With her sketchbook labeled My Inventions and her father's toolbox, Mattie could make almost anything — toys, sleds, and a foot warmer. When she was just twelve years old, Mattie designed a metal guard to prevent shuttles from shooting off textile looms and injuring workers. And she kept inventing as an adult, creating the machine that makes the square-bottom paper bags we still use today.
Then a man working in the machine shop that built her invention stole her design — and patented her device. When she took him to court, he tried to argue that the invention was his, stating that she "could not possibly understand the mechanical complexities." Marvelous Mattie proved him wrong, winning her case and successfully recovering the patent. Over the course of her life earned the title of "the Lady Edison." With charming pen-and-ink and watercolor illustrations, this introduction to one of the most prolific female inventors will leave readers inspired.
For another excellent book about female inventors, visit Girls Think of Everything: Stories of Ingenious Inventions by Women.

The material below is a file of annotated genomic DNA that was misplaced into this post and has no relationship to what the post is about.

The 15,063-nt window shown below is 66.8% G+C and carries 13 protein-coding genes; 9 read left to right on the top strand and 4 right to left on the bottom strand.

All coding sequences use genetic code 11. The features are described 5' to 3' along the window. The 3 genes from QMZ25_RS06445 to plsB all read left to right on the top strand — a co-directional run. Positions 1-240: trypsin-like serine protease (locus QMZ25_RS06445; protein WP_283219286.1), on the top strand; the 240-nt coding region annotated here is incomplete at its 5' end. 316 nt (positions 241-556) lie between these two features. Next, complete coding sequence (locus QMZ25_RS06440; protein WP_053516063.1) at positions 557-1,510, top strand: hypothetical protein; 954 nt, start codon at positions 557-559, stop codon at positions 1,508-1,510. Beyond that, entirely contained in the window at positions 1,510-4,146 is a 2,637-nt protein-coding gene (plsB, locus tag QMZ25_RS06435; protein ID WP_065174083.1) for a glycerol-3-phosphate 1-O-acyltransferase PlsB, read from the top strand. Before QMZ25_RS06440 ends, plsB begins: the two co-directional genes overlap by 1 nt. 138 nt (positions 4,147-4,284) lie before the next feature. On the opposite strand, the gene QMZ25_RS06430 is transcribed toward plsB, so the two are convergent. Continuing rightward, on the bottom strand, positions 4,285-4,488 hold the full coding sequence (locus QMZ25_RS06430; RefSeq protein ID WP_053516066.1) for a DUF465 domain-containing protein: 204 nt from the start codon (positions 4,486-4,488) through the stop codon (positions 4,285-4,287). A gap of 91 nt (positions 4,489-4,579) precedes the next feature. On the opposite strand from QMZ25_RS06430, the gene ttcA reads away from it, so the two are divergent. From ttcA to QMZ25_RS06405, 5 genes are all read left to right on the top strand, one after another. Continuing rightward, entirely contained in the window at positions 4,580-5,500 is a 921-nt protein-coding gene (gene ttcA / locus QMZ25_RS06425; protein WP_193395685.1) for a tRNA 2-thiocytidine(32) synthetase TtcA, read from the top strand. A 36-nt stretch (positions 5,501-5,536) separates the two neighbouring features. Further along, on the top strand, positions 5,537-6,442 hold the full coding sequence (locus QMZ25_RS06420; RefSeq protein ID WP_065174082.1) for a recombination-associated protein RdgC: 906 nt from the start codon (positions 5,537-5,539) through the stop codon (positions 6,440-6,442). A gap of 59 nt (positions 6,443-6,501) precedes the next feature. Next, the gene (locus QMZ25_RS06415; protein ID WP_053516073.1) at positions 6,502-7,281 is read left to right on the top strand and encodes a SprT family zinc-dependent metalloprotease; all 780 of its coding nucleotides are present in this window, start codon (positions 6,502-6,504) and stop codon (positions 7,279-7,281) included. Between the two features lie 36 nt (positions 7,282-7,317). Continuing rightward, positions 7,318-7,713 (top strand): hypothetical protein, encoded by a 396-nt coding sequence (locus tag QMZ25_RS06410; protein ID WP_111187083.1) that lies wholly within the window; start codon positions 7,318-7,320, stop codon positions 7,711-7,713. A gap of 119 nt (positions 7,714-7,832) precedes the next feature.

"Mattie's story is told in a style that is not only easy to understand, but that is also a good read-aloud. The watercolor-and-ink illustrations capture the spirited inventor and support the text in style and design. Their sketchy quality works well with the pen-and-ink drawings of inventions at the bottom of the pages. While most of these are simulated, the actual drawings from the 1871 patent for the paper-bag machine are included.... An authors note gives additional biographical information about this creative woman." – Carolyn Janssen, School Library Journal
|Recommended Age||5 - 8|
|Author||Emily Arnold McCully|
|Publication Date||Feb 21, 2006|
|Publisher||Farrar, Straus and Giroux (BYR)|